The company maintains that “invention is the next software”, reminding us of the fact that nobody believed in software as a stand alone product in the 1980s. Mr. Myhrvold says he wants to be the first “invention capitalist”.
Intellectual Ventures also acquires patents in many fields of technology. It has managed to raise a considerable amount of funds from major industry players such as Microsoft, Intel, Sony, Nokia, Apple, eBay and Google for purposes of creating sort of a marketplace for patents. The patents purchased will not be asserted against its investors.
The company aims at building a patent portfolio for licensing purposes benefiting its investors, and it states that it does not intend to do business by litigating. Many are afraid of this “very large troll”.
NTP versus RIM
NTP Incorporated (NTP) has also been characterized as a “Patent Troll” having sued the Canadian Blackberry manufacturer Research in Motion (RIM) in a Virginia District Court claiming RIM infringed several of NTP’s patents regarding mobile e-mail communications.
A jury verdict admitting the claim was rendered by the District Court in 2002 ordering RIM to pay $ 23 million in damages. An injunction on the sale and support of Blackberry devices in the US was imposed in 2003 and stayed pending the appeal process. In 2004 the Federal Appeals Court lifted the injunction but confirmed that RIM had infringed NTP’s patents and returned the case to the District Court.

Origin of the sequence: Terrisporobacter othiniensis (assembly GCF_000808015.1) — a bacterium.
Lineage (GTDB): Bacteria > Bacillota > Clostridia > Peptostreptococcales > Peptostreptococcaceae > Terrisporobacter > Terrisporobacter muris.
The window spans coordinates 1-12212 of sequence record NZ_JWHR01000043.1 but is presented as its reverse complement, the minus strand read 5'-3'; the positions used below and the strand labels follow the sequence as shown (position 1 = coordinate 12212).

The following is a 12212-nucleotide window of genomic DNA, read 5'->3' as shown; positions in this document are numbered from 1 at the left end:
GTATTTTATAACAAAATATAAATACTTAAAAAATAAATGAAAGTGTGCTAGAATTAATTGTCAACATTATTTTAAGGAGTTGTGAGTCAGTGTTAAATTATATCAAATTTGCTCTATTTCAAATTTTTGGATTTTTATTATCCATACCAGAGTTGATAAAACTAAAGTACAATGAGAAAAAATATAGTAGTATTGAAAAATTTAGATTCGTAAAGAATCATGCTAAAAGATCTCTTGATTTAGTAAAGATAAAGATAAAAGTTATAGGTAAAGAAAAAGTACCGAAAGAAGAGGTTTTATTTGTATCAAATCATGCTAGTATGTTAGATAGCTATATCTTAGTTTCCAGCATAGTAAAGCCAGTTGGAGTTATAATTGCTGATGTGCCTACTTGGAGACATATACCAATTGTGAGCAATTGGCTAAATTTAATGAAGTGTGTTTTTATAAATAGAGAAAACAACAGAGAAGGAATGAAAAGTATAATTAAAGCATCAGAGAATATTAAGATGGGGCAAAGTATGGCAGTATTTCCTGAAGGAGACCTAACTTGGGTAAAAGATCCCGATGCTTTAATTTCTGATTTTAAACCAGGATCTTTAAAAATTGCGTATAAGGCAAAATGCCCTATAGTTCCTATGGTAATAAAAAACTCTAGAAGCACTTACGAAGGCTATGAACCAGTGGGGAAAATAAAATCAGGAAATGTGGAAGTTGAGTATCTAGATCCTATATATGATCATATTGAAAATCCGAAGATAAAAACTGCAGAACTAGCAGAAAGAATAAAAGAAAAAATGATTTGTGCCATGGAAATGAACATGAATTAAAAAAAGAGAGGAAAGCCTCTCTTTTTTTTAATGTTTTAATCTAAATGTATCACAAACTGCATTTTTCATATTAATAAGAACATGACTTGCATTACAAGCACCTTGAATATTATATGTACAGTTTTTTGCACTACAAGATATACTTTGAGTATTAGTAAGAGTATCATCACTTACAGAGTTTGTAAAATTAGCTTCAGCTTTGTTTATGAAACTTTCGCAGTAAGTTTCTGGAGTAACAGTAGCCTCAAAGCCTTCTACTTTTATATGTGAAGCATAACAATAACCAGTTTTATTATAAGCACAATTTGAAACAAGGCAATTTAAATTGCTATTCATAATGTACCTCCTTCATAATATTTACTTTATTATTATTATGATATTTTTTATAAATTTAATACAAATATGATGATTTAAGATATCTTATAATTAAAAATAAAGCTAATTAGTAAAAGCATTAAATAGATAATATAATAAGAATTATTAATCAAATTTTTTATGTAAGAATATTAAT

Re-examination of NTP’s patents rendered some of them invalid. Nevertheless, RIM’s motion to stay the proceedings pending completion of the re-examination was denied and the judge handling the matter clearly indicated that the parties should have settled long ago. RIM was facing the threat of an injunction in the US.
The dispute was finally settled in March 2006. RIM agreed to pay $ 612.5 million and obtained a licence to all of NTP’s patents for all of RIM’s products and services. The case has resulted in a debate on the exclusivity conferred on a patent holder as compared to public interest. An injunction would have affected millions of Blackberry users, including the US government.
Injunction requires four-factor test
Another topical US case is the Supreme Court resolution in the litigation between eBay Inc. and MercExchange L.L.C (Merc). Merc holds a US patent covering a method for internet sales. After a number of failed attempts to negotiate a licence, Merc sued eBay, a major internet sales company.
The District Court awarded damages but refused to grant an injunction.
The Court of Appeals for the Federal Circuit reversed the ruling reasoning that permanent injunctions, as a rule, follow upon patent infringement absent exceptional circumstances.
In its opinion delivered on May 15, 2006 the Supreme Court disagreed and concluded that permanent injunctions in patent infringement cases are discretionary upon application of the traditional four-factor test requiring the plaintiff to demonstrate that
1) it has suffered irreparable injury,
2) for which injury remedies at law are inadequate to compensate,